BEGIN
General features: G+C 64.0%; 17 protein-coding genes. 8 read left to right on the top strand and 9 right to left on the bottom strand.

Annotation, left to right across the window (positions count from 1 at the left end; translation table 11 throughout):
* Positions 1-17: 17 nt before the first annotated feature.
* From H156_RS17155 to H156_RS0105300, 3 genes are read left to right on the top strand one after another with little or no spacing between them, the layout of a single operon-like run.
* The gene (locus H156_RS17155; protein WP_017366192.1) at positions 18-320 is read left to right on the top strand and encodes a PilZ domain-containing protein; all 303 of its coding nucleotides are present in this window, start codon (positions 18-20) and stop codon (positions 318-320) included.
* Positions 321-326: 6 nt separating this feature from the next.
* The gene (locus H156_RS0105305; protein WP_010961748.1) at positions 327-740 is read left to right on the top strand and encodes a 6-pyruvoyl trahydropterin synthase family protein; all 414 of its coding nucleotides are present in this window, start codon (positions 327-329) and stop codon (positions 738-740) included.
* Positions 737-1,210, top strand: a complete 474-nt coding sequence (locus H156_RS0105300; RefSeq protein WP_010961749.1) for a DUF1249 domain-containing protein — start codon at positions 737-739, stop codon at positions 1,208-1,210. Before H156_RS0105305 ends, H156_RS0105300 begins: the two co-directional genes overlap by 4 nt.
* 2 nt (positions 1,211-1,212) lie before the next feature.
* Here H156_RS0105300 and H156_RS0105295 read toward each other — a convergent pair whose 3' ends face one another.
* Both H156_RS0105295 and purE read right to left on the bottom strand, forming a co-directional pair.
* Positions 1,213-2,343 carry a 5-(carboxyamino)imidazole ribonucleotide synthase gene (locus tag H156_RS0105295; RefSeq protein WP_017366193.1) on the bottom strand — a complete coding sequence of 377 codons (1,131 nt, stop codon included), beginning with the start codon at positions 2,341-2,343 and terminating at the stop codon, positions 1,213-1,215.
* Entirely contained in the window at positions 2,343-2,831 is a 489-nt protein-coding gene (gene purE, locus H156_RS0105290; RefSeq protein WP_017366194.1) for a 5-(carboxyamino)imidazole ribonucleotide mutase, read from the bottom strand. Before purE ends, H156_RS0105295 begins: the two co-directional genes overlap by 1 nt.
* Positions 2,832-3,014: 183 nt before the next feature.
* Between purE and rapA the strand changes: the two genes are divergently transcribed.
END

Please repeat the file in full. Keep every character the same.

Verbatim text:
General features: G+C 64.0%; 17 protein-coding genes. 8 read left to right on the top strand and 9 right to left on the bottom strand.

Annotation, left to right across the window (positions count from 1 at the left end; translation table 11 throughout):
* Positions 1-17: 17 nt before the first annotated feature.
* From H156_RS17155 to H156_RS0105300, 3 genes are read left to right on the top strand one after another with little or no spacing between them, the layout of a single operon-like run.
* The gene (locus H156_RS17155; protein WP_017366192.1) at positions 18-320 is read left to right on the top strand and encodes a PilZ domain-containing protein; all 303 of its coding nucleotides are present in this window, start codon (positions 18-20) and stop codon (positions 318-320) included.
* Positions 321-326: 6 nt separating this feature from the next.
* The gene (locus H156_RS0105305; protein WP_010961748.1) at positions 327-740 is read left to right on the top strand and encodes a 6-pyruvoyl trahydropterin synthase family protein; all 414 of its coding nucleotides are present in this window, start codon (positions 327-329) and stop codon (positions 738-740) included.
* Positions 737-1,210, top strand: a complete 474-nt coding sequence (locus H156_RS0105300; RefSeq protein WP_010961749.1) for a DUF1249 domain-containing protein — start codon at positions 737-739, stop codon at positions 1,208-1,210. Before H156_RS0105305 ends, H156_RS0105300 begins: the two co-directional genes overlap by 4 nt.
* 2 nt (positions 1,211-1,212) lie before the next feature.
* Here H156_RS0105300 and H156_RS0105295 read toward each other — a convergent pair whose 3' ends face one another.
* Both H156_RS0105295 and purE read right to left on the bottom strand, forming a co-directional pair.
* Positions 1,213-2,343 carry a 5-(carboxyamino)imidazole ribonucleotide synthase gene (locus tag H156_RS0105295; RefSeq protein WP_017366193.1) on the bottom strand — a complete coding sequence of 377 codons (1,131 nt, stop codon included), beginning with the start codon at positions 2,341-2,343 and terminating at the stop codon, positions 1,213-1,215.
* Entirely contained in the window at positions 2,343-2,831 is a 489-nt protein-coding gene (gene purE, locus H156_RS0105290; RefSeq protein WP_017366194.1) for a 5-(carboxyamino)imidazole ribonucleotide mutase, read from the bottom strand. Before purE ends, H156_RS0105295 begins: the two co-directional genes overlap by 1 nt.
* Positions 2,832-3,014: 183 nt before the next feature.
* Between purE and rapA the strand changes: the two genes are divergently transcribed.